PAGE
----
So, one April morning in the creeping shadow of a darkening mental state, I started baking. I baked with the idea that perhaps I could convince friends of mine to buy a cake and help me raise some money for those who were likely to suffer the most from the economic fallout of the pandemic. Those who work part-time contracts, the self-employed, the single parents, those who would be the first to bear the brunt of the economic pain. Perhaps I could sell 30 cakes and raise a few thousand dollars to donate to a local charity. It felt good to be working through the familiar motions of preparing the cake. And it helped ease my mind, letting me think about what I might call this project and how I might get the word out to my friends. With all my own consulting projects cancelled as corporate clients prepared for the worst, and the pandemic restricting any possibility of visiting family without putting them at risk, this was the simplest way I could see to pull the emergency brake on a cycle of negativity and anxiety that was quickly filling my days. The reality is that by the end of 2020 my consulting businesses revenues were down over 75% compared to the previous year. But unlike those I was hoping to help, I was eligible for government grants and in a position to apply for banking loans to help see me through the foreseeable future. 

On 15 April 2020, one week into Japan’s State of Emergency, Let Tokyo Eat Cake was born in the form of an Instagram page with a simple idea: I would bake my banana-carrot cake and deliver it personally to anywhere in Greater Tokyo for the price of JPY 3,000, all of which would then be donated to the Second Harvest Japan charity supporting food banks across Japan. The very first cake was delivered to my brother, who subsequently shared my project with his social media followers. And so it began. Within a week, I was baking eight cakes a day on my plug-in electric Hitachi oven, whilst trying to fit in deliveries across Tokyo throughout the day. 


Fortunately, in Japan, we were never subject to an outright lockdown, rather we were requested to limit our non-essential trips out of the house. I decided that if I took the necessary precautions in baking and delivering, wearing masks both in the kitchen and out on the street, the risk was one I was willing to take to support those in far greater need. I also knew that this might be the only thing that would keep me in the light, looking ahead rather than looking back. Seeing the happiness, surprise, and gratitude when delivering cakes to an unsuspecting recipient, or having a brief conversation with an old friend when handing over a batch of cakes, helped to remind me that things might be alright, that we, me, you, could work our way through this pandemic, through the loneliness, the uncertainty, and whatever else may be coming our way.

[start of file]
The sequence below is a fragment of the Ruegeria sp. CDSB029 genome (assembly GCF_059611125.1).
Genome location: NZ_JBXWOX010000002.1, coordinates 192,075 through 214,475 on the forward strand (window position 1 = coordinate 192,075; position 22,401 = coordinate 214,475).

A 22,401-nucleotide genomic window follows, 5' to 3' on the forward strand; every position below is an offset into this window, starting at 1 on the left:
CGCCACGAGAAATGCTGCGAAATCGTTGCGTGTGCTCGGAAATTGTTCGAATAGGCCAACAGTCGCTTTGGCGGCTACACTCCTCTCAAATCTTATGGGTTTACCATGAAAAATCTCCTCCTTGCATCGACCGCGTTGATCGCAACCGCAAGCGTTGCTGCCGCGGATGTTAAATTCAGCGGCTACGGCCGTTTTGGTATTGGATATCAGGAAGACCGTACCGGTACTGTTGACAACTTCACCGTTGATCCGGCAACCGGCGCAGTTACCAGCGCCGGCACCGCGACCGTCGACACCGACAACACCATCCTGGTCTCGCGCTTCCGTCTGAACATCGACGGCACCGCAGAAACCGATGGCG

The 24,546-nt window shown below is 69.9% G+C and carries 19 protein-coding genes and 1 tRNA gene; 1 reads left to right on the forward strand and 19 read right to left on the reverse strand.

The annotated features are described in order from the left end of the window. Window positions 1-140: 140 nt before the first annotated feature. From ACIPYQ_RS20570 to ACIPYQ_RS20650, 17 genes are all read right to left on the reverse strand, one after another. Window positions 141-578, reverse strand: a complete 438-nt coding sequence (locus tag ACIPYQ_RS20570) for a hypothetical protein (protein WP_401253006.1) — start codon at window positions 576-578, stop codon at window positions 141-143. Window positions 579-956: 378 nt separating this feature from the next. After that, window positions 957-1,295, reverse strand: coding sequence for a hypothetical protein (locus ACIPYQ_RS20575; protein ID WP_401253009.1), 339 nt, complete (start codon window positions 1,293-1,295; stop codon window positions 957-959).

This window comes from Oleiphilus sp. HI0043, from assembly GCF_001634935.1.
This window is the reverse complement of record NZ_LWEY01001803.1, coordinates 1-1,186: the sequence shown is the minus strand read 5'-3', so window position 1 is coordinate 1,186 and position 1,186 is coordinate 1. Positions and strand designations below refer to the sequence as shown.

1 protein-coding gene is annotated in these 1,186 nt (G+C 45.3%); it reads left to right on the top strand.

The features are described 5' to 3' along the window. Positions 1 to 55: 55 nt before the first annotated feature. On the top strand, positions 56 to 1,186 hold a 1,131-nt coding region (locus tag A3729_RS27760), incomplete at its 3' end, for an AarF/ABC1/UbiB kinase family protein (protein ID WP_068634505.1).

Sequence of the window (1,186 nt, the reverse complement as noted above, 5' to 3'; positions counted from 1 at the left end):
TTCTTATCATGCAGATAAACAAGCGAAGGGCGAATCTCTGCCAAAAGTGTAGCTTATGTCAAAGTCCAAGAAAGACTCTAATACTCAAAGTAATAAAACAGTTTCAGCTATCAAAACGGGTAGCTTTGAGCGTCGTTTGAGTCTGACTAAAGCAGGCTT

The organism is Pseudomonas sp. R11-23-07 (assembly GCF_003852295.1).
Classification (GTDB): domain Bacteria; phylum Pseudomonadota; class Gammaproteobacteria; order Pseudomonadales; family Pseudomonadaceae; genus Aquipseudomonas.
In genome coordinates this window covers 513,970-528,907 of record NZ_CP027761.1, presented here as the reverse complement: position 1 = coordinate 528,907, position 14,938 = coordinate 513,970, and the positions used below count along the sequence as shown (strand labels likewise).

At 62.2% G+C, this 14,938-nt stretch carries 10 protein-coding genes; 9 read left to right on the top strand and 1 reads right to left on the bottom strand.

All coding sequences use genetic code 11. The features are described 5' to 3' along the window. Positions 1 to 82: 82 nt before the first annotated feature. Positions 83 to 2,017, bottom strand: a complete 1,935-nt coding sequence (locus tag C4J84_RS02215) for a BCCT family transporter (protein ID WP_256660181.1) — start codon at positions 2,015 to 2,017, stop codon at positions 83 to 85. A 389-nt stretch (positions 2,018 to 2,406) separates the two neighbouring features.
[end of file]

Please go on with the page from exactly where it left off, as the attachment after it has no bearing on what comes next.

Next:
100 cakes and more... 

By the third week of my cake baking adventure, I had baked, sold and delivered over 100 cakes. With each cake selling for JPY3,000 and all proceeds going to charity, I’d managed to raise JPY 300,000 for Second Harvest Japan. I’d delivered cakes to old friends, new friends, friends of friends, and remarkably, even to people that I had absolutely no obvious connection to. All of a sudden, I was delivering cakes to people who had been browsing Instagram searching for cakes and decided to support the initiative. Every person I met to deliver a cake to shone a little more light within me. Looking back, it is almost as if each delivery, each meeting, was helping to bring back a little bit of colour to back into my being.

After delivering 100 cakes, I realised that this was something I could, and in fact should, continue for as long as people were willing to buy my cakes. A website was born, and, as  the pandemic rolled on and businesses across the country began to suffer, the interest in Let Tokyo Eat Cake continued to grow and orders began to stack up in my small kitchen. Everyone was incredibly understanding - for a large period of 2020, most customers were waiting around four weeks between ordering and receiving a cake. 


I was limited by the production capacity of my plug-in oven, but, more than anything else, I was constrained by my decision to deliver each cake in person. Whilst I could bake up to 10 cakes a day, the time it took to deliver each cake by scooter meant that I would normally spend around three hours a day on the scooter, weaving my way through traffic, backstreets, highstreets and everywhere in between. Many people offered to help with baking and deliveries over the course of the project, but I knew that each delivery, each time I got to witness a surprised smile or feel the warmth of someone’s gratitude, kept me going in spite of all the challenges at home and around the world.